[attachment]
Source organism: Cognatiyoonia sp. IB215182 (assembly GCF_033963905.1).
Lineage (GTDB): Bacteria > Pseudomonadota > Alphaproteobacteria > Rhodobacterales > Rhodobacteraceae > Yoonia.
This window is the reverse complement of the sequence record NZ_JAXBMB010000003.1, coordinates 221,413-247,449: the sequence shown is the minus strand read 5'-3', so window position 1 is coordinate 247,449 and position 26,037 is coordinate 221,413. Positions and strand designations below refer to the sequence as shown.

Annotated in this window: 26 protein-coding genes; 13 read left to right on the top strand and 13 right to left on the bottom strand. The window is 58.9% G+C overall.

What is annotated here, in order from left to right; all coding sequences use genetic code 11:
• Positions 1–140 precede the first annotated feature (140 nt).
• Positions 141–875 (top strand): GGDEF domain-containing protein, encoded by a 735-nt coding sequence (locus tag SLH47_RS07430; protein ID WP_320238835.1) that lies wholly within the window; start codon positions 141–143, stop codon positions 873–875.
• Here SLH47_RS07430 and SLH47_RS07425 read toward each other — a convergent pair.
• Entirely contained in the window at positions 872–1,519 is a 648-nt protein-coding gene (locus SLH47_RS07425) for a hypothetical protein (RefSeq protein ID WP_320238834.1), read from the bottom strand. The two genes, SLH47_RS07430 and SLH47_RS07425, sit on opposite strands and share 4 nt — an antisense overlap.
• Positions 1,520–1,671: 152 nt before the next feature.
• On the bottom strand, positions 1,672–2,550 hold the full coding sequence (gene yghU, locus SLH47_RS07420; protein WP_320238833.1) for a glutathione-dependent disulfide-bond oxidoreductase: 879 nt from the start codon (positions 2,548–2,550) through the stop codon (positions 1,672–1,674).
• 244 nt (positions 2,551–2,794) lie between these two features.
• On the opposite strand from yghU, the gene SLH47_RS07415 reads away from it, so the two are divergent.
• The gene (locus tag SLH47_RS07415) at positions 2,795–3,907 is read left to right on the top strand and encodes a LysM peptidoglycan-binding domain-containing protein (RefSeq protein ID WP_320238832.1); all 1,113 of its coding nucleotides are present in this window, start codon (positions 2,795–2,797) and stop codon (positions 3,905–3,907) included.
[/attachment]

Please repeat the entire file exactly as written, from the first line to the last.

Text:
Source organism: Cognatiyoonia sp. IB215182 (assembly GCF_033963905.1).
Lineage (GTDB): Bacteria > Pseudomonadota > Alphaproteobacteria > Rhodobacterales > Rhodobacteraceae > Yoonia.
This window is the reverse complement of the sequence record NZ_JAXBMB010000003.1, coordinates 221,413-247,449: the sequence shown is the minus strand read 5'-3', so window position 1 is coordinate 247,449 and position 26,037 is coordinate 221,413. Positions and strand designations below refer to the sequence as shown.

Annotated in this window: 26 protein-coding genes; 13 read left to right on the top strand and 13 right to left on the bottom strand. The window is 58.9% G+C overall.

What is annotated here, in order from left to right; all coding sequences use genetic code 11:
• Positions 1–140 precede the first annotated feature (140 nt).
• Positions 141–875 (top strand): GGDEF domain-containing protein, encoded by a 735-nt coding sequence (locus tag SLH47_RS07430; protein ID WP_320238835.1) that lies wholly within the window; start codon positions 141–143, stop codon positions 873–875.
• Here SLH47_RS07430 and SLH47_RS07425 read toward each other — a convergent pair.
• Entirely contained in the window at positions 872–1,519 is a 648-nt protein-coding gene (locus SLH47_RS07425) for a hypothetical protein (RefSeq protein ID WP_320238834.1), read from the bottom strand. The two genes, SLH47_RS07430 and SLH47_RS07425, sit on opposite strands and share 4 nt — an antisense overlap.
• Positions 1,520–1,671: 152 nt before the next feature.
• On the bottom strand, positions 1,672–2,550 hold the full coding sequence (gene yghU, locus SLH47_RS07420; protein WP_320238833.1) for a glutathione-dependent disulfide-bond oxidoreductase: 879 nt from the start codon (positions 2,548–2,550) through the stop codon (positions 1,672–1,674).
• 244 nt (positions 2,551–2,794) lie between these two features.
• On the opposite strand from yghU, the gene SLH47_RS07415 reads away from it, so the two are divergent.
• The gene (locus tag SLH47_RS07415) at positions 2,795–3,907 is read left to right on the top strand and encodes a LysM peptidoglycan-binding domain-containing protein (RefSeq protein ID WP_320238832.1); all 1,113 of its coding nucleotides are present in this window, start codon (positions 2,795–2,797) and stop codon (positions 3,905–3,907) included.